Danica Patrick would also be bit by bad luck as she was caught up in a multi-car wreck on lap 145. Patrick would lead her second consecutive Daytona 500, but wouldn’t have the finish to show for it finishing 40th. Tony Stewart would encounter a frustrating evening as well, with a fuel pickup problem derailing his quest for his first Daytona 500 win. Stewart would finish 35th.
A look at the Daytona 500 by the numbers. There were 42 lead changes among 18 drivers, while seven cautions for 39 laps would slow the race pace to 145.290 MPH.
Next week, the Sprint Cup Series heads to the “diamond in the desert,” Phoenix International Raceway for The Profit on CNBC 500K. The Green flag is scheduled for 3:15pm EST.
Nationwide Series Post-Race Quotes: Drive4COPD 300
posted by Thomas Bowles
Tuesday February 25, 2014
Frontstretch Interviews – Courtesy Mike Neff
ELLIOTT SADLER – FINISHED 4th
Thoughts on the race?
It’s definitely a lot different racing than what we’re used to.
Comfortable with it?
Yeah, it’s just different. You’re worried about what you’re doing, but you’re also worried about what everyone else is doing and they’re not doing more than you’re doing. Physically pushing a guy is way better than just riding so you just gotta time it right and push it to the edge.
Happy to start the year with a top 5?
Yeah. Hell, that was the worst we ran all day, I think. I have no idea how they put the 3 car in front of us on that last restart. I hadn’t seen the 3 car hardly all day. When they put us from fifth to sixth, on the outside line, it just really boxed us in. I would have really restarted behind my teammate and given him a good push to the front. Anyways, it is what it is; we’ll take it and move on.
Looked like you were up front all day.
The guys did a good job. We had a fast race car. Great pit stops, just really proud of these guys. The car’s in one piece and we can take it to Talladega now. Great job by my guys. A lot of effort came into coming down here to Daytona and giving ourselves a shot to win. We had that chance to be up front and make some things happen. Fifth is not what we want, but we’ll take it and move on.
Bumping vs Pushing?
It’s way harder. You don’t want to lay on the guy in front of you, so it’s tough racing. A lot different than what we’re used to, ‘cause you gotta go. You gotta drag the brake too ‘cause you don’t want to hit the guys and you don’t want to stay on him. It’s a lot harder mentally than what we’ve done in the past.
Car was strong all day. Pushing vs. Bumping, is that harder to do than just getting on somebody and pushing them?
Yeah, it is a little bit. When you bump ‘em, you jar ‘em, it kinda jacks ‘em a little bit. It’s a little more abrupt, obviously. I thought it was OK there at the end. It was certainly fun and hopefully entertaining. But a little bit of a struggle in the early part of the race and the midpart of the race to see a good race. And that’s unfortunate for the fans. You can’t do that the whole race, you can’t tear up your stuff, knock your grill in, overheat your motor, all that stuff so there’s no sense in doing all that until you get down to the last lap. The 7 and the 6, they did a good job. Man, the 7 really held the 22 and I tight on the bottom. I was rubbing his door and hitting the apron at the same time, no room whatsoever. So it was good; wish we were the ones who could have won but a lot better now than what we were last year.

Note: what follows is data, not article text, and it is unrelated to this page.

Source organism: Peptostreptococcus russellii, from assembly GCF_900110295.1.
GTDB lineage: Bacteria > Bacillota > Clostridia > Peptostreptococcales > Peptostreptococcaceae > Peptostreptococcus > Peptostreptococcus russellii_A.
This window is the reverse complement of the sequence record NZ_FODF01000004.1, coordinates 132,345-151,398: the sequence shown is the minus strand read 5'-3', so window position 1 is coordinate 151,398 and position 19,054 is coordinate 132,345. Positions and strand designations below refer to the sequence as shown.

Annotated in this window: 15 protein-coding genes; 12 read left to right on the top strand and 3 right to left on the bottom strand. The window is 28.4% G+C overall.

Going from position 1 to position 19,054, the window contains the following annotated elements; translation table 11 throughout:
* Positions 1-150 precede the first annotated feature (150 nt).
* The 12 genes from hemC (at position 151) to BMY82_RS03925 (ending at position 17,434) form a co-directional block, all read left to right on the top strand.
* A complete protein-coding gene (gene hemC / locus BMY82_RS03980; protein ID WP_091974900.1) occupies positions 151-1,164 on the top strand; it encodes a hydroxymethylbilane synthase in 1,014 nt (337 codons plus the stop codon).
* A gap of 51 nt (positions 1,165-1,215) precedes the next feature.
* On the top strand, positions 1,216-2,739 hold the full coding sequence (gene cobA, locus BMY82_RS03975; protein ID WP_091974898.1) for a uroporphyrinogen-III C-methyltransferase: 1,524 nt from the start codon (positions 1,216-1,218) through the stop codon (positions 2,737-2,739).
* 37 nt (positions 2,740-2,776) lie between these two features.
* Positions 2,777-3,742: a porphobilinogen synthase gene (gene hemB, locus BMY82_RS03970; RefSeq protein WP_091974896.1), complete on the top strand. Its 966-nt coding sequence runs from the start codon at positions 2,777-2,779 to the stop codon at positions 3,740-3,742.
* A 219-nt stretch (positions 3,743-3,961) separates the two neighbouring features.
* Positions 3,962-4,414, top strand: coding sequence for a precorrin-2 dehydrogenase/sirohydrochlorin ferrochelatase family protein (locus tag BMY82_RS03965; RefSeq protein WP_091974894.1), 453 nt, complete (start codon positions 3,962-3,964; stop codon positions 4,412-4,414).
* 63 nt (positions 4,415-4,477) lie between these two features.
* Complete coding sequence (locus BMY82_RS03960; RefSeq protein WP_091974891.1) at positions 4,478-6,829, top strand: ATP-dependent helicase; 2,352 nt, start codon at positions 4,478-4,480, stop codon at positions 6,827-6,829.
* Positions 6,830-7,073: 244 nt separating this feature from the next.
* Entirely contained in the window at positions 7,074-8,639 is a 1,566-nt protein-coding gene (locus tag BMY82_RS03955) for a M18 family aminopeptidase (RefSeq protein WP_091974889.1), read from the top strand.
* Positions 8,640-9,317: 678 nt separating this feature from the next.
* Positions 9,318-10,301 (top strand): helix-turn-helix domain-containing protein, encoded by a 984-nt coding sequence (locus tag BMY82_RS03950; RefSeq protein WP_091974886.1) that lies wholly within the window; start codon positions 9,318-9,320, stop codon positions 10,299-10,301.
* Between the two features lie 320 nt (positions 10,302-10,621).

Going home in one piece makes it a lot better, right?
Yeah. My back feels good. My foot feels good. Past years here, I’ve been going home with pain so I’m alright.
Connect with Mike!
2014 Truck Series Post-Race Quotes: Daytona (Exclusives)
posted by Thomas Bowles
Saturday February 22, 2014
When you’re on the outside like that, how frustrating is it?
It’s so hard. Timothy Peters has won here. Kyle Busch has won everywhere. Ron Hornaday has been running Trucks forever, probably before I was even born. I was surrounded by veterans there, and like I told them I don’t have a rookie stripe but I’m a rookie. This is only my fourth Truck race ever, my fourth superspeedway race, and man, I figured out when the 17 got up in front of me, I pushed him. And as soon as I pushed him, he took off. And I went with him. And I just kept doing it, and before I knew it, he was leading. And I saw Ron in my mirror, backed up to him, and if it wasn’t for him, I don’t know what would have happened. I gotta thank him big time for that. That was a true teammate move right there. I really appreciate that. He just bounced off me and we got to the front. I tried my hardest to sidedraft Kyle. I was probably touching his door.
Top 5 in the No. 30 truck. This deal come together at the last minute, but you had a heck of a truck. Tell us about your night.
Yeah, I’ve got to thank Turner Scott Motorsports. The guys worked so hard on this Rheem Comfort Products Chevrolet. Exciting! Just got hung up on the outside and had to wait for my teammate there to catch up. And then he got to the bottom, so… I got the old 32 and started pushing ol’ Ryan to the front. So, it’s not bad. We’ll take it. You just don’t want to step over that boundary. You don’t know how far to push and shove. We bumped about six times down the straightaway without latching onto them. Hopefully, that was OK and we came home with a top 5.
Connect with Mike!
2014 Budweiser Duels Post Race Quotes
posted by Matt Stallknecht
Friday February 21, 2014
BUDWEISER DUELS POST-RACE QUOTES
They’re saying the wheel bearing burned up in it. I don’t know what caused it, they’re taking it all apart to figure out what the heck happened. Something abnormal that’s for sure I don’t think I’ve ever had that happen at all. Hopefully, we made the race and hopefully we can fix the problem before Sunday.
WHAT WAS THAT LOUD BOOM ONCE YOU TURNED INTO THE GARAGE?
Loud pop was a tire… thankfully, it popped, hopefully it didn’t hurt anybody. All the heat created in the left front that popped was pretty weird.
REALLY GOOD RUN. WHAT DID YOU THINK OF IT?
Yeah, it was good. We have a car we can work with for the 500. Got a good starting spot, so we’re going to rest easy, fluff and buff our car for a couple of days and get ready for Sunday.
ANY DIFFERENCE ON WHETHER THE TOP OR BOTTOM LANE WORKED?
Yeah, I was just moving around, trying to stay with the flow. For me, this car works on all parts of the racetrack. So I’m pretty happy with it.